Syllables constitute proximate units for Mandarin speakers: Electrophysiological evidence from a masked priming task

Qingfang Zhang*, Markus Damian

*Corresponding author for this work

Research output: Contribution to journalArticle (Academic Journal)peer-review

12 Citations (Scopus)
121 Downloads (Pure)

Abstract

Languages may differ regarding the primary mental unit of phonological encoding in spoken production, with models of speakers of Indo-European languages generally assuming a central role for phonemes, but spoken Chinese production potentially attributing a more prominent role to syllables. In the present study, native Mandarin Chinese speakers named objects that were preceded by briefly presented and masked prime words, which were form related and either matched or mismatched concerning their syllabic structure, or were unrelated. Behavioral results showed a previously reported interaction between prime and target syllable type. Concurrently recorded EEG also exhibited this interaction and further revealed that syllable overlap modulated ERPs mainly in the time window of 300-400 ms after picture onset. By contrast, phonemic overlap modulated ERPs from 500 ms to 600 ms. This pattern might suggest that speakers retrieved syllables before phonemes and strengthens the claim that for Chinese individuals syllables constitute primary functional representations ("proximate units").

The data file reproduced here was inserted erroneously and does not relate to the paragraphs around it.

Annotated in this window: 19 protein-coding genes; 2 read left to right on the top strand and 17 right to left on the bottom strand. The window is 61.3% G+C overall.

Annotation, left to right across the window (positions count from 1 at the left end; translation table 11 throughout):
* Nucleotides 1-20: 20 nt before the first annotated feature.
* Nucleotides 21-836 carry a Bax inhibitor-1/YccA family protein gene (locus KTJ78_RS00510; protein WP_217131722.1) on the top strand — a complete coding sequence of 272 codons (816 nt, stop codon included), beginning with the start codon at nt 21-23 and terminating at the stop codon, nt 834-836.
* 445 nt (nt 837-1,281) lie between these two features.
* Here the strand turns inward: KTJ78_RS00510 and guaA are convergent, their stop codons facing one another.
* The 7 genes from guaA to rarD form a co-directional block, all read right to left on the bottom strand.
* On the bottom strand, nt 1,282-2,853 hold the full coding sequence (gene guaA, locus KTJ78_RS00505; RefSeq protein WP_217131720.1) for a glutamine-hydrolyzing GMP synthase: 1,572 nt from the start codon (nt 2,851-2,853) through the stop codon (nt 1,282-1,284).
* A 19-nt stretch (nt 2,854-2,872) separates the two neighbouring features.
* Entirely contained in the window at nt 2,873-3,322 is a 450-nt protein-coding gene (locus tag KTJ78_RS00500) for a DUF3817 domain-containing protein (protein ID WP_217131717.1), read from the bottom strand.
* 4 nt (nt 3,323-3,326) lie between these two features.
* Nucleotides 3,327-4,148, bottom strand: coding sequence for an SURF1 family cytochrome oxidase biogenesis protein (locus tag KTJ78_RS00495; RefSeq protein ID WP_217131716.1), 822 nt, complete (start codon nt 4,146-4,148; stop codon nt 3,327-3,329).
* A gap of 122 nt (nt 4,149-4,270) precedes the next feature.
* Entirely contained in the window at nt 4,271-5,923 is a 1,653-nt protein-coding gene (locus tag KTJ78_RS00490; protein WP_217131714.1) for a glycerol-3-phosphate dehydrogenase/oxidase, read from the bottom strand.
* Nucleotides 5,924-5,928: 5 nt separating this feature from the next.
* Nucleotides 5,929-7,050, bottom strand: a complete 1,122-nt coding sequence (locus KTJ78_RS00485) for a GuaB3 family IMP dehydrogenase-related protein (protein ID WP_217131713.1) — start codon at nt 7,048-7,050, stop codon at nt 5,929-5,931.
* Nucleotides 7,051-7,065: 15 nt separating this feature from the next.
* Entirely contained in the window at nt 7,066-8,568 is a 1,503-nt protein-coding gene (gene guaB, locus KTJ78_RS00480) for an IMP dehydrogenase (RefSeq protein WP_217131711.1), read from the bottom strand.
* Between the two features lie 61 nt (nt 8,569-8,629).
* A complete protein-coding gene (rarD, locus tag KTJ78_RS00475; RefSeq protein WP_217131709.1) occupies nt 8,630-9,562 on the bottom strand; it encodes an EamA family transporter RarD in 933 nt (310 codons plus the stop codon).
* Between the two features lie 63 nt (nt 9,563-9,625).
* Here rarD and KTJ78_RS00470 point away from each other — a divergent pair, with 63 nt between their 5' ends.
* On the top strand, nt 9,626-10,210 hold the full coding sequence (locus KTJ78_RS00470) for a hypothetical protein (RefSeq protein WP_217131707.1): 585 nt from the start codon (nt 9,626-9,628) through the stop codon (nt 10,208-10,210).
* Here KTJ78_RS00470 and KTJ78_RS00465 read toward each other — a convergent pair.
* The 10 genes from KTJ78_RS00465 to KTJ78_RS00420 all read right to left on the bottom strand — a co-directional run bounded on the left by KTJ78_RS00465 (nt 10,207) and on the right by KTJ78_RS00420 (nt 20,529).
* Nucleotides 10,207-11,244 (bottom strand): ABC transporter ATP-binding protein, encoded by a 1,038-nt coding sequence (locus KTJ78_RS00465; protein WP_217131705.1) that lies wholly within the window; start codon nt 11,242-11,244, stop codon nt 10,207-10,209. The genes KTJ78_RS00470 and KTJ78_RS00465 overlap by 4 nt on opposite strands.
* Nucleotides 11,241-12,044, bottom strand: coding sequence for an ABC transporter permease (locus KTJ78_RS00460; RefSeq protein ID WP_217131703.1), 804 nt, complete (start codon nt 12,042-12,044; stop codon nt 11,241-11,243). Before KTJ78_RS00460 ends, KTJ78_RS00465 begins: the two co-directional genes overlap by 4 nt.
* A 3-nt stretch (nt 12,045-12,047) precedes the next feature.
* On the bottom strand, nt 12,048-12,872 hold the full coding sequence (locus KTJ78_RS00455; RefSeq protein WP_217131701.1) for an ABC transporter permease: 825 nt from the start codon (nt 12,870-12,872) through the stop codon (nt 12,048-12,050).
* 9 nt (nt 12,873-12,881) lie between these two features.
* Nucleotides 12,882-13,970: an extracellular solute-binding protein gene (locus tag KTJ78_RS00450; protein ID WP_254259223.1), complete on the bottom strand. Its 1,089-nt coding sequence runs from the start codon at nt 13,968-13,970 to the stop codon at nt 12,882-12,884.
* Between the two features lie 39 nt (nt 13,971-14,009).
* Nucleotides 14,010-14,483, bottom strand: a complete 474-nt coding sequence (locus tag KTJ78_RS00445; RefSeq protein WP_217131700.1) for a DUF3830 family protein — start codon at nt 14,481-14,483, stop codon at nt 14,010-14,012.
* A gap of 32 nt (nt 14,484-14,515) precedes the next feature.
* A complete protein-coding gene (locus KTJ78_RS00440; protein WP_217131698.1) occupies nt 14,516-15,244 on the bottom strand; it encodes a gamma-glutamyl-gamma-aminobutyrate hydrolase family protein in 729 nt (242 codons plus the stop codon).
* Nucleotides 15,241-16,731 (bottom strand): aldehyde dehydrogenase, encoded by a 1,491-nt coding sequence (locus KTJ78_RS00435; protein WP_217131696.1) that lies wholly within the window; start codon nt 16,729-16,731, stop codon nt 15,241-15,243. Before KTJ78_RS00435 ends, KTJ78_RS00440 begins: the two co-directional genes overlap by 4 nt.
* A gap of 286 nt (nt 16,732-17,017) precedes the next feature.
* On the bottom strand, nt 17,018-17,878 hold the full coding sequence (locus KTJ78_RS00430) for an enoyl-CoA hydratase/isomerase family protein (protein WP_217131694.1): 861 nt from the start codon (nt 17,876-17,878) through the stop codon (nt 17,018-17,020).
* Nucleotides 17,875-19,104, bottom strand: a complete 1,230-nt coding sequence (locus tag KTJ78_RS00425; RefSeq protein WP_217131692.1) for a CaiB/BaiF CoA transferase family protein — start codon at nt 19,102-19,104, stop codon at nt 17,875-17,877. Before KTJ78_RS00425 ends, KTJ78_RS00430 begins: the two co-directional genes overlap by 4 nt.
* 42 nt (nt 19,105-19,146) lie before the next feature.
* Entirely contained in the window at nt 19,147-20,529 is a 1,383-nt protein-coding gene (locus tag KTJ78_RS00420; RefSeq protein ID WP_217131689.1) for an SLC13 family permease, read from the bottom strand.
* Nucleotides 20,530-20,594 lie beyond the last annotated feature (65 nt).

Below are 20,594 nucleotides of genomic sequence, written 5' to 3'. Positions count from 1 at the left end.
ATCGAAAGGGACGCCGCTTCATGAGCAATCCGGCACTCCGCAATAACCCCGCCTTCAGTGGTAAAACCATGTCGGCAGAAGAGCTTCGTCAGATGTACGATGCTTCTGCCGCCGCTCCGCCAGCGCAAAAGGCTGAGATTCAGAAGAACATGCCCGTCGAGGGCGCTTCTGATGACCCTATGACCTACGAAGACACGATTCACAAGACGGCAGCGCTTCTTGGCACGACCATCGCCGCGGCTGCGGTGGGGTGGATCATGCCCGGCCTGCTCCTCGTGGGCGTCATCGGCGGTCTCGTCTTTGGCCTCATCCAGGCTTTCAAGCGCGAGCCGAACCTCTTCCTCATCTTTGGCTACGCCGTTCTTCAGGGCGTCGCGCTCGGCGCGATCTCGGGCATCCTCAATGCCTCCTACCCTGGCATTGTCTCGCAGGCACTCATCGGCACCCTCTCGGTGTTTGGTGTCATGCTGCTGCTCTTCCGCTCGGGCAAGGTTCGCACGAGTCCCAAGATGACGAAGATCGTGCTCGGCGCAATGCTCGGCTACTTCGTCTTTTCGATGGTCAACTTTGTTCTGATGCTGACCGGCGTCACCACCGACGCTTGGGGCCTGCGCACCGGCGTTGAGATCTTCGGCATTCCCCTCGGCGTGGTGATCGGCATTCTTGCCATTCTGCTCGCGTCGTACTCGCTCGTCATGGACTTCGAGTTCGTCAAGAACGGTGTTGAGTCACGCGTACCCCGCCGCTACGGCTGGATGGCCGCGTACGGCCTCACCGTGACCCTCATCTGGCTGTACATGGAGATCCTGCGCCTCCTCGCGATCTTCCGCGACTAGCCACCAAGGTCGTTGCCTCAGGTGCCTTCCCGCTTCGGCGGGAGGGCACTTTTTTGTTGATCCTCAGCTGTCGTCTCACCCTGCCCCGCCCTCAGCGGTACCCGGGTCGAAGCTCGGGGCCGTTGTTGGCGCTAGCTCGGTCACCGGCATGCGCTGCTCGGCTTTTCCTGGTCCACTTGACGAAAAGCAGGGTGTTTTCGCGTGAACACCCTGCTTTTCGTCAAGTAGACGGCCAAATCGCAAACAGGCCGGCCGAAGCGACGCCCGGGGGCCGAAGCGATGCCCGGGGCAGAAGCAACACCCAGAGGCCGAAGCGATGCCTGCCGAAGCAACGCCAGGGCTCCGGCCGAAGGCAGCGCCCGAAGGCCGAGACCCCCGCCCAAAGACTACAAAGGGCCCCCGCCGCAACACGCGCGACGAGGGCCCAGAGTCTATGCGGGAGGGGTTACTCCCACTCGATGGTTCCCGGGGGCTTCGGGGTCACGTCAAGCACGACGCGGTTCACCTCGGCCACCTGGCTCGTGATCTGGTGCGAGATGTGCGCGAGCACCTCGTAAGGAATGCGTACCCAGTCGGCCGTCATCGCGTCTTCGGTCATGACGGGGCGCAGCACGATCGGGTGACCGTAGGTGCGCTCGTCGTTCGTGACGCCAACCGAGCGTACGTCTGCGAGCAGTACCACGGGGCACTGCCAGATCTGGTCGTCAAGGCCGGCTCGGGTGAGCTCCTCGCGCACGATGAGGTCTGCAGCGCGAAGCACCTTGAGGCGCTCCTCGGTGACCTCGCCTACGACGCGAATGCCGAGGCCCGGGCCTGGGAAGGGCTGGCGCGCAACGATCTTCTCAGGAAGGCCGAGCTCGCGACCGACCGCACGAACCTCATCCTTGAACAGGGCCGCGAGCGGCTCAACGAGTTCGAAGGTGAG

Original languageEnglish
Article numbere13317
Number of pages15
JournalPsychophysiology
Volume56
Issue number4
Early online date18 Jan 2019
DOIs
Publication statusPublished - 1 Apr 2019

Structured keywords

  • Language
  • Cognitive Science

Keywords

  • phonemic overlap effect
  • proximate units hypothesis
  • spoken production
  • syllable priming effect

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